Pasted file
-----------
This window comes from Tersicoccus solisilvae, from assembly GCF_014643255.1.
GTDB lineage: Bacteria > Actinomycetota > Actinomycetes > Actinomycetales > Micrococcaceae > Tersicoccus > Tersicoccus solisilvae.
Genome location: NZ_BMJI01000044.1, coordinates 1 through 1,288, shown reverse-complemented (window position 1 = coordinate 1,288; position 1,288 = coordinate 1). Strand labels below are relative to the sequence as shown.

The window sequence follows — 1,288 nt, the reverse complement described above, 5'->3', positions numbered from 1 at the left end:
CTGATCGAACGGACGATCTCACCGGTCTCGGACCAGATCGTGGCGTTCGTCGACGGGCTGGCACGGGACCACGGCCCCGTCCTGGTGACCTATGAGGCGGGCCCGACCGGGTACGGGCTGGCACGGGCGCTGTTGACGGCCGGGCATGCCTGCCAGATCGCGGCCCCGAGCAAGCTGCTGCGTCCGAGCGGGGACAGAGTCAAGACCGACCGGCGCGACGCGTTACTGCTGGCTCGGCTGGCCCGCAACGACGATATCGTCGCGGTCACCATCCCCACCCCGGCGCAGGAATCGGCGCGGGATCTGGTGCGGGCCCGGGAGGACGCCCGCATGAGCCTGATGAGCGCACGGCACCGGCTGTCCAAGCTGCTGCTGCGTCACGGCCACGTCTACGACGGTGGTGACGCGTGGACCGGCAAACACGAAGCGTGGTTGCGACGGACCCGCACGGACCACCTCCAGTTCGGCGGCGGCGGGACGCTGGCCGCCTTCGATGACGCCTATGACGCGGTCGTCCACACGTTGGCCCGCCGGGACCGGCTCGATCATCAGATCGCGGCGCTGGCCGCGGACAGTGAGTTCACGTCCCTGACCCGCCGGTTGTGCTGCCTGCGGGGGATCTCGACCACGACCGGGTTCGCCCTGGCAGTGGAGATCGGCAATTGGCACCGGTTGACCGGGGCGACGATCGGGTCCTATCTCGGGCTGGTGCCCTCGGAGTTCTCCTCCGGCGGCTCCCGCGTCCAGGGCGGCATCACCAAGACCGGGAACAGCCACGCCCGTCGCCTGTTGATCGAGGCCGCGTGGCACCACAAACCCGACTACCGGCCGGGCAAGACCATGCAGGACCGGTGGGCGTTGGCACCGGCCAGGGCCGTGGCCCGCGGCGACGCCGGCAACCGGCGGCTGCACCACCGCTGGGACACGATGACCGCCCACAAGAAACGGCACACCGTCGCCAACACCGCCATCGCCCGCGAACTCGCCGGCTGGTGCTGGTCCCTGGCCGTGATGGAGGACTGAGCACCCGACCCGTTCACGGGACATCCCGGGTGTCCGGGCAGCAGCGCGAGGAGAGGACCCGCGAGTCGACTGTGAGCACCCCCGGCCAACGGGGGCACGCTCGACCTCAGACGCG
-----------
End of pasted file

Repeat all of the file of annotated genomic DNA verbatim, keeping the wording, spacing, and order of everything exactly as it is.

This window comes from Tersicoccus solisilvae, from assembly GCF_014643255.1.
GTDB lineage: Bacteria > Actinomycetota > Actinomycetes > Actinomycetales > Micrococcaceae > Tersicoccus > Tersicoccus solisilvae.
Genome location: NZ_BMJI01000044.1, coordinates 1 through 1,288, shown reverse-complemented (window position 1 = coordinate 1,288; position 1,288 = coordinate 1). Strand labels below are relative to the sequence as shown.

The window sequence follows — 1,288 nt, the reverse complement described above, 5'->3', positions numbered from 1 at the left end:
CTGATCGAACGGACGATCTCACCGGTCTCGGACCAGATCGTGGCGTTCGTCGACGGGCTGGCACGGGACCACGGCCCCGTCCTGGTGACCTATGAGGCGGGCCCGACCGGGTACGGGCTGGCACGGGCGCTGTTGACGGCCGGGCATGCCTGCCAGATCGCGGCCCCGAGCAAGCTGCTGCGTCCGAGCGGGGACAGAGTCAAGACCGACCGGCGCGACGCGTTACTGCTGGCTCGGCTGGCCCGCAACGACGATATCGTCGCGGTCACCATCCCCACCCCGGCGCAGGAATCGGCGCGGGATCTGGTGCGGGCCCGGGAGGACGCCCGCATGAGCCTGATGAGCGCACGGCACCGGCTGTCCAAGCTGCTGCTGCGTCACGGCCACGTCTACGACGGTGGTGACGCGTGGACCGGCAAACACGAAGCGTGGTTGCGACGGACCCGCACGGACCACCTCCAGTTCGGCGGCGGCGGGACGCTGGCCGCCTTCGATGACGCCTATGACGCGGTCGTCCACACGTTGGCCCGCCGGGACCGGCTCGATCATCAGATCGCGGCGCTGGCCGCGGACAGTGAGTTCACGTCCCTGACCCGCCGGTTGTGCTGCCTGCGGGGGATCTCGACCACGACCGGGTTCGCCCTGGCAGTGGAGATCGGCAATTGGCACCGGTTGACCGGGGCGACGATCGGGTCCTATCTCGGGCTGGTGCCCTCGGAGTTCTCCTCCGGCGGCTCCCGCGTCCAGGGCGGCATCACCAAGACCGGGAACAGCCACGCCCGTCGCCTGTTGATCGAGGCCGCGTGGCACCACAAACCCGACTACCGGCCGGGCAAGACCATGCAGGACCGGTGGGCGTTGGCACCGGCCAGGGCCGTGGCCCGCGGCGACGCCGGCAACCGGCGGCTGCACCACCGCTGGGACACGATGACCGCCCACAAGAAACGGCACACCGTCGCCAACACCGCCATCGCCCGCGAACTCGCCGGCTGGTGCTGGTCCCTGGCCGTGATGGAGGACTGAGCACCCGACCCGTTCACGGGACATCCCGGGTGTCCGGGCAGCAGCGCGAGGAGAGGACCCGCGAGTCGACTGTGAGCACCCCCGGCCAACGGGGGCACGCTCGACCTCAGACGCG